Journalists, those working in oil, pharmaceuticals, and construction are others who also take the courses. But some question the value of the training — offered in Ireland, the United States, and Canada — taking place at locations so different from where the participants will actually be working.

It’s important to receive training in the local country context, said Nasra Ismail, deputy director at the Somalia NGO Consortium and former Somalia country director at Oxfam International. “Get more security training at the right level happening on the ground, not in the Netherlands, not in the U.K., not in the U.S., because it is the context that’s going to tell you how to survive it.”

An organization’s security policies and procedures should also be context-specific, explained Reginold Patterson, regional head of security at theNorwegian Refugee Council.

“The security procedures in one country might not fit another country, or what is used in one province might not work in another. Therefore all these policies and procedures should be drawn out of a risk analysis that is done in the field,” Patterson said in an email.

But training also needs to reach in-country staff, said Ismail, noting that often local staff don’t receive the same health and security benefits as international staff.

“It’s not by design, but it is where we are today. It’s not about money, it’s about values and you can’t put money on a life, especially in a place like Somalia where everybody is exposed to the same security problems, but the locals almost always pay the price,” Ismail said. “If you have different values for different people then you can’t quite say that you have a humanitarian principle.”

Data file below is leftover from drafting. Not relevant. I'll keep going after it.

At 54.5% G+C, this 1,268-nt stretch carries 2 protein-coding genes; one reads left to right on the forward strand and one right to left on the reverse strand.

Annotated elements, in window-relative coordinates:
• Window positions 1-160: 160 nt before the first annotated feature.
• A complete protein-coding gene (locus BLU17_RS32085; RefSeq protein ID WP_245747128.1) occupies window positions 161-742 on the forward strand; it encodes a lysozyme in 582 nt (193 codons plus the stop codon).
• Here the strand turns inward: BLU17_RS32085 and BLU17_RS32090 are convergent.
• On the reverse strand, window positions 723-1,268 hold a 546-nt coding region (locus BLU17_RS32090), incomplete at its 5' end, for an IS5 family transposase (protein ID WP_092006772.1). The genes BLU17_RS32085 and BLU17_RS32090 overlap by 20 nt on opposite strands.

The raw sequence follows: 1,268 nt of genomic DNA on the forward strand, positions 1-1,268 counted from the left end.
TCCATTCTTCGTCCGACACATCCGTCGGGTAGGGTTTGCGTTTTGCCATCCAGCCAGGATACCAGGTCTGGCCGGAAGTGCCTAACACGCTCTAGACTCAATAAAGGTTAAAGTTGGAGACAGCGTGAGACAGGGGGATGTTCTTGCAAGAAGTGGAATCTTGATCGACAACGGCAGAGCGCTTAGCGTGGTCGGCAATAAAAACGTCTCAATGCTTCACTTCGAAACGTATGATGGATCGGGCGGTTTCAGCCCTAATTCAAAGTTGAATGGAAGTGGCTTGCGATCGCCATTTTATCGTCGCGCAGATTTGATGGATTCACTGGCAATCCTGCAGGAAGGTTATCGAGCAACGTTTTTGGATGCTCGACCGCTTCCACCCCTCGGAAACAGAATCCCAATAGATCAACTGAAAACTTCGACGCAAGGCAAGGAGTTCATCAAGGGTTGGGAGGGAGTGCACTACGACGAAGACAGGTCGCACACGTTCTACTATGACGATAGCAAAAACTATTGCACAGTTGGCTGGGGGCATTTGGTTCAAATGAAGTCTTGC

In addition to being the right thing to do ethically, Slip said it was important on a practical level to ensure staff traveling and working together in the field should have received the same or similar training, since many techniques involve them working in sync to have a good outcome.

Patterson said that hostile environment awareness training and other security courses not only mitigate risk for the individuals who have completed the courses but that there can be benefits for other staff as well. For example, if a potentially hostile situation is handled unsuccessfully, it may result in physical, financial, or even reputational damage, which could have implications for the organization’s operations and the services delivered to beneficiaries.

“Besides our staff, these policies and procedures also positively affect the safety and health of beneficiaries and partners, and help to keep our programs operating well,” Patterson said.

In addition to training, the security officers at aid organizations suggest having contingency plans, having a designated person paying attention to security on each trip, and researching accommodation before visiting a potentially hostile environment.

“We want our staff to live and to outlive the crisis that they’re in,” Ismail said.